institution of civil engineers skills report 2015 - ICE Conferences

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ICE SKILLS 2015

INSTITUTION OF CIVIL ENGINEERS SKILLS REPORT 2015 Perspectives on capability and capacity: key risks and opportunities

Green economy

01 Introduction Nathan Baker

ICE Skills 2015 is the first major event organised by the Institution of Civil Engineers (ICE) focused specifically on the capacity and capability of the civil engineer sector. It’s a gathering that reflects the ICE’s continued commitment to help our members future proof their skillset. Over the last year ICE’s Learned Society, notably our Capacity Building Panel has devoted many hours to working with government, clients and other stakeholders to reflect on the key risks and opportunities facing engineering from a capability and capacity perspective. This document showcases the results of this continuing work. The paper gives a comprehensive outline of the skills challenges that will affect the industry up to 2025 and offers some suggestions as to how they might be addressed. I wholeheartedly welcome the panel’s work in this area. It is crucial for civil engineers to take control of their own careers and development in emerging knowledge areas such as collaborative working, quality management, BIM and the low carbon agenda.

The future of our profession is characterized by complexity and rapidly changing skill requirements. In order to make the most of new opportunities whatever and wherever they maybe, today’s engineers need to be flexible with a lifelong ability to learn. In this report, the panel makes a number of recommendations which ICE are committed to taking forward in 2015 and 2016. We will continue our thought leadership in this area by working with other professional institutions to ensure optimum delivery of skills for the best interests of both industry and society. If you would like to be involved in any of this activity please contact me or my colleague Rob Curd: [email protected] Finally, some notes of thanks. We are particularly indebted to Professor Denise Bower, who drafted the final version of the paper. I would like to thank our report sponsors, partners and the Capacity Building Panel for their contributions.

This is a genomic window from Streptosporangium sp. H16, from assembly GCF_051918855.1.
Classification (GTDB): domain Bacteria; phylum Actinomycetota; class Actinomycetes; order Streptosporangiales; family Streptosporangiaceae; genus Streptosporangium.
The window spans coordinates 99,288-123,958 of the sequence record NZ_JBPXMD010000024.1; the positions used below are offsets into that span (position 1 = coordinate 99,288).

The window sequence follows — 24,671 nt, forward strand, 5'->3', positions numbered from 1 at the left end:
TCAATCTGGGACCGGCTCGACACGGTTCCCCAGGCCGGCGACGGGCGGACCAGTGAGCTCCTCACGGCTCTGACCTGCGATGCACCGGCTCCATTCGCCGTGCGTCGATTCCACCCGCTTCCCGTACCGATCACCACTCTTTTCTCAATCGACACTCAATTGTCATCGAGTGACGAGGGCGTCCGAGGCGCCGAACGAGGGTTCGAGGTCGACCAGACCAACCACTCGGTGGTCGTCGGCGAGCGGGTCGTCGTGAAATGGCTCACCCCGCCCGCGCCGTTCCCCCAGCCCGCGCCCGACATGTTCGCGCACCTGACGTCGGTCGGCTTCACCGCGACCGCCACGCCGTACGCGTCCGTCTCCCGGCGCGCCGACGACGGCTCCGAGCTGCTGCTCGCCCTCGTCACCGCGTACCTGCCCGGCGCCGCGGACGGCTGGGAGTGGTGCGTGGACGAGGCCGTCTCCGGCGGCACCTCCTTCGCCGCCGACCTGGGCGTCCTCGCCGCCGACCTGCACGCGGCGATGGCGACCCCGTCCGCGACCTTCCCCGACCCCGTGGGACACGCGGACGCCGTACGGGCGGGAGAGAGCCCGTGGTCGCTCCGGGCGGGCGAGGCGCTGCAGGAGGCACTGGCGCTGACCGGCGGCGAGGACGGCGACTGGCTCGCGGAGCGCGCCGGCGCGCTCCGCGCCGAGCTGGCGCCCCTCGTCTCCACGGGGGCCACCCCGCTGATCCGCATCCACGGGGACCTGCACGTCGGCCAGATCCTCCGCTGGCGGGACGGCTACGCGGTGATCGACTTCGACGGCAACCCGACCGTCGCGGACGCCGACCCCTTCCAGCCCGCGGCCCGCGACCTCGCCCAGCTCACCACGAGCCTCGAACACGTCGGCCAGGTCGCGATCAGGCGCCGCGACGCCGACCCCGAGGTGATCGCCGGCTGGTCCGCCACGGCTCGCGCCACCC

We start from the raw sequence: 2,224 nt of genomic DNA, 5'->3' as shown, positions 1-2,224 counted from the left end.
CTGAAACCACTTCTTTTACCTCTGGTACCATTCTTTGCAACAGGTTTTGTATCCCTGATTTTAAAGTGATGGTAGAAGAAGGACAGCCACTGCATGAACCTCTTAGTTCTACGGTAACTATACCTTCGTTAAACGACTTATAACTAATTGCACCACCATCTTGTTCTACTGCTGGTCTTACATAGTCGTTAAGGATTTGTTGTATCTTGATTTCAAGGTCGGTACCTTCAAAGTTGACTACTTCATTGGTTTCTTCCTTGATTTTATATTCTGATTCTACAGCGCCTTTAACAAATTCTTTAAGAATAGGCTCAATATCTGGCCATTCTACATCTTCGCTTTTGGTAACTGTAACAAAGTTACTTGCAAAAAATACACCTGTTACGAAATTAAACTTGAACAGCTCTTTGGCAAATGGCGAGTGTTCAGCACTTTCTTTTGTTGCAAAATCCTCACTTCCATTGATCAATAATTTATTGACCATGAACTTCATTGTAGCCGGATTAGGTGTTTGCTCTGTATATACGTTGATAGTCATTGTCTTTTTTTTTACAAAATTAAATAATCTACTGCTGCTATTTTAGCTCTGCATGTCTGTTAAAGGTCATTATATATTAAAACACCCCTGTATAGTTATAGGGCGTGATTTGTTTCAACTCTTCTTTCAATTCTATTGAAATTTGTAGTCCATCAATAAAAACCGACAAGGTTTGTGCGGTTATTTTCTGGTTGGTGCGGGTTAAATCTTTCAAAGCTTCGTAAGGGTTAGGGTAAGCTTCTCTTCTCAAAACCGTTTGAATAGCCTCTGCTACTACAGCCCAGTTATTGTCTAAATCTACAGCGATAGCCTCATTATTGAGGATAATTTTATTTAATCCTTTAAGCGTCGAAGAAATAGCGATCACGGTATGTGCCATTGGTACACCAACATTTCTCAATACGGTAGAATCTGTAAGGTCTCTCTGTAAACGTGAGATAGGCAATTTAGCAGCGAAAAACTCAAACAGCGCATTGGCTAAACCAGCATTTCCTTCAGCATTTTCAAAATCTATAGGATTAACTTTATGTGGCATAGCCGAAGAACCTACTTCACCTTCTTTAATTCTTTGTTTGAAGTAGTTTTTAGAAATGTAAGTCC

Working on your own individual skills is as important as working for your organisation. Institution of Civil Engineers Skills Report 2015

Institution of Civil Engineers Skills Report 2015

ICE SKILLS 2015

ICE SKILLS 2015

Nathan Baker Director, Engineering Knowledge Institution of Civil Engineers

Green economy

01 Introduction Nathan Baker

ICE Skills 2015 is the first major event organised by the Institution of Civil Engineers (ICE) focused specifically on the capacity and capability of the civil engineer sector. It’s a gathering that reflects the ICE’s continued commitment to help our members future proof their skillset. Over the last year ICE’s Learned Society, notably our Capacity Building Panel has devoted many hours to working with government, clients and other stakeholders to reflect on the key risks and opportunities facing engineering from a capability and capacity perspective. This document showcases the results of this continuing work. The paper gives a comprehensive outline of the skills challenges that will affect the industry up to 2025 and offers some suggestions as to how they might be addressed. I wholeheartedly welcome the panel’s work in this area. It is crucial for civil engineers to take control of their own careers and development in emerging knowledge areas such as collaborative working, quality management, BIM and the low carbon agenda.

The future of our profession is characterized by complexity and rapidly changing skill requirements. In order to make the most of new opportunities whatever and wherever they maybe, today’s engineers need to be flexible with a lifelong ability to learn. In this report, the panel makes a number of recommendations which ICE are committed to taking forward in 2015 and 2016. We will continue